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Tackling unsheltered homelessness: Meet Veterans where they are

Unsheltered homelessness is one of the most dangerous situations a person can face. It can severely harm one’s whole health: mind, body and soul. When a Veteran is unsheltered, there’s no time to delay getting them to a safe place and quickly on a path to permanent, stable housing.

Data released in December by the Department of Housing and Urban Development (HUD) showed that on a single night in January 2023, 35,574 Veterans were experiencing homelessness, an increase of 7.4% over 2022. Looking more closely, 15,507 Veterans were experiencing unsheltered homelessness, meaning they were sleeping in a place not meant for human habitation, and that was an increase of 14.3% over 2022.

Even before the data were released, we put a plan in motion to reach and assist more unsheltered Veterans across the nation this winter. The results are in. We reached more than 500 Veterans and over 63% of them are either permanently housed or on a path to permanent housing.

Surging into action

From November 2023 to January 2024, homeless program staff members at six VA medical centers stepped up to engage and assist unsheltered homeless Veterans. From Seattle to Bay Pines, Florida, VA staff members partnered with local community providers to carry out “unsheltered surges,” dramatically increasing their outreach to homeless encampments, bus stations and other community locations to identify Veterans in need of shelter and permanent housing.

Given the urgency of engaging and providing critical services for unsheltered homeless Veterans, the participating VA medical centers set local targets in three areas: initial engagement, providing same-day emergency and interim housing, and placing Veterans on a path to permanent housing.

Working as one team

Many community based organizations joined us in our unsheltered surge efforts. This close coordination is the cornerstone of VA’s broader One Team approach in which VA and our local partners continually share information about homeless Veterans to ensure we deliver services tailored to each individual.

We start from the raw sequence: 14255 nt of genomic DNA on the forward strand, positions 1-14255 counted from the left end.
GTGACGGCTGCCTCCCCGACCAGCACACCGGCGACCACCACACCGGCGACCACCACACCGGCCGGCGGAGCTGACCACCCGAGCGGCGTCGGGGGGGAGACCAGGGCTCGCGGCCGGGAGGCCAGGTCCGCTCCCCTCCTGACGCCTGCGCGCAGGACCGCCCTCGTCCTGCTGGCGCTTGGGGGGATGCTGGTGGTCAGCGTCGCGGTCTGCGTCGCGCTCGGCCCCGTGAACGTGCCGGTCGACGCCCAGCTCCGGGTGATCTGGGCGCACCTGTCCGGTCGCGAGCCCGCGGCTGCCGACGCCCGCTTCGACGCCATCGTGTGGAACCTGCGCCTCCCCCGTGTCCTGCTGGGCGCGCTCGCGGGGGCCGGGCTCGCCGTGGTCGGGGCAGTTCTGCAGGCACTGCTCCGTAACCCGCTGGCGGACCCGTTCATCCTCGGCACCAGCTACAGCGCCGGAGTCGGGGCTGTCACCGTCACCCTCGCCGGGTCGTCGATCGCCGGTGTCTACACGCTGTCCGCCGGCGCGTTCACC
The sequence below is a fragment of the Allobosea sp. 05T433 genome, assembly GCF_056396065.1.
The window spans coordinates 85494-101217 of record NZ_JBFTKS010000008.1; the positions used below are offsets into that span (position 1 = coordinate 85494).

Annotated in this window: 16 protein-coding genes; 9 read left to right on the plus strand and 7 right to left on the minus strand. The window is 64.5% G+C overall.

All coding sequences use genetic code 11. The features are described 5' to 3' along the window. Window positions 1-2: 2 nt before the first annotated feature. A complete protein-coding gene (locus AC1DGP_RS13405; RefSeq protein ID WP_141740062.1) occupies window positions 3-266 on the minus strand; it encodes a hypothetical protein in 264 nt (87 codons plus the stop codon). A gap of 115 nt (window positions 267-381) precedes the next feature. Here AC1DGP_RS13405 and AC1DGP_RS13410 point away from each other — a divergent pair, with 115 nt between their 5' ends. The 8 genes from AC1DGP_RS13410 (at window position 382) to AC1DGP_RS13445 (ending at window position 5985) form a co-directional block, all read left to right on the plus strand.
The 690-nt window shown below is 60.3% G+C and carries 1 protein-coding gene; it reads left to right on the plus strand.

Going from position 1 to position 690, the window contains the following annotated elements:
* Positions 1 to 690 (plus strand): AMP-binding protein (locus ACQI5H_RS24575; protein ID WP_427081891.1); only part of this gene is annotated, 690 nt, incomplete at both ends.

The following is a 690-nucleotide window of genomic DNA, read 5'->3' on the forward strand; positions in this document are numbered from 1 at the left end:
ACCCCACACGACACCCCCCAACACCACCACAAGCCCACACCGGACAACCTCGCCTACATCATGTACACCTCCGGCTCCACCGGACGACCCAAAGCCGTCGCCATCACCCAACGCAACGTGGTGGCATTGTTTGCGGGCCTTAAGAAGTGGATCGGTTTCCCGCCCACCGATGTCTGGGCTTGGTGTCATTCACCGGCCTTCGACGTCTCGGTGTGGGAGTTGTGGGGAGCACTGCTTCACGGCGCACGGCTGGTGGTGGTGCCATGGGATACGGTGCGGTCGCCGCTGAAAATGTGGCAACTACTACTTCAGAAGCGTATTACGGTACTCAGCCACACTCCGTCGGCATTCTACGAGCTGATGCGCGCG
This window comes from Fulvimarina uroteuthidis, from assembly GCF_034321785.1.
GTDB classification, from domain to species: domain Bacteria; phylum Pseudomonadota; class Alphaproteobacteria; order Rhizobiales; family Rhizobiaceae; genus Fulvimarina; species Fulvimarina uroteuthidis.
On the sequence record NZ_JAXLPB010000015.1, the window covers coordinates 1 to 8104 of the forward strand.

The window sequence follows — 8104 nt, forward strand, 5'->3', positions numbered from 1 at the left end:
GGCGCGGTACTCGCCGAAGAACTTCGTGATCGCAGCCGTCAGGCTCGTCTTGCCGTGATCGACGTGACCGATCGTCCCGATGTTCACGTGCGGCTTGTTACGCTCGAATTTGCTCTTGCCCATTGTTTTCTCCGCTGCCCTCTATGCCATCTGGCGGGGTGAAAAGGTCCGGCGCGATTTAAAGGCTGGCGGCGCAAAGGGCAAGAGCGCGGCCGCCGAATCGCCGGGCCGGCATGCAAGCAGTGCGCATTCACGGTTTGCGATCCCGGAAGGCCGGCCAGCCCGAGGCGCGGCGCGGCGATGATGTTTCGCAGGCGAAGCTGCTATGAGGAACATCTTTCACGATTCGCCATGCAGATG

In Long Beach, California, VA developed the Veterans Collaborative Outreach Team with community partners to enhance their ability to quickly reach and provide services to unsheltered homeless Veterans in their area. Members of the team conduct weekly outreach together.

“Operating in isolation limits our impact,” said Katrese Epps, Health Care for Homeless Veterans coordinator at Long Beach VA. “But through our team and our partnerships, we gain deeper insights into the community, which leads to more effective comprehensive services for vulnerable Veterans.”

From unsheltered to sheltered on the same day

During the surge efforts in southern California, San Diego VA’s Homeless Outreach and Recuperative Care teams encountered an elderly Veteran with multiple serious medical issues. It was evident that another night on the street could be deadly.

“The surge empowered our team to break down barriers and provide same-day transitional housing for this at-risk Veteran,” said Tulare Mott, outreach social worker. “While our team is always dedicated to the mission of ending Veteran homelessness, the stars really aligned this time to allow us and our community partners to support this Veteran and get him a warm, safe place to stay.”

Surge effort results exceed expectations

The six VA medical centers who participated in the surge shared one common goal: reduce unsheltered homelessness among Veterans in their communities and across the country.

The results showed we engaged 525 unsheltered homeless Veterans during the surge. Of the Veterans engaged, 264 were placed in emergency or interim housing on the same day and 335 were placed on a path to permanent housing. Importantly, VA workers continue to track the Veterans we met—many for the first time—so that we can keep offering services to them in the future and improve those services to better meet their needs.

The initial phase may have ended, but it provided many valuable lessons VA medical centers across the country can adopt in their everyday work. Here are just a few:

Not every homeless Veteran knows about the services offered by VA or can come to VA or a community location to learn more about them.

We must reduce barriers and burst myths.

We need to continue to develop and use innovative tools to help us reach and follow unsheltered Veterans.

Learn about VA programs

If you are a Veteran who is homeless or at risk for homelessness, call the National Call Center for Homeless Veterans at 877-4AID-VET (877-424-3838).

For more stories like these, subscribe to the Homeless Programs Office newsletter to receive monthly updates about programs and supportive services for Veterans experiencing or at risk of homelessness.

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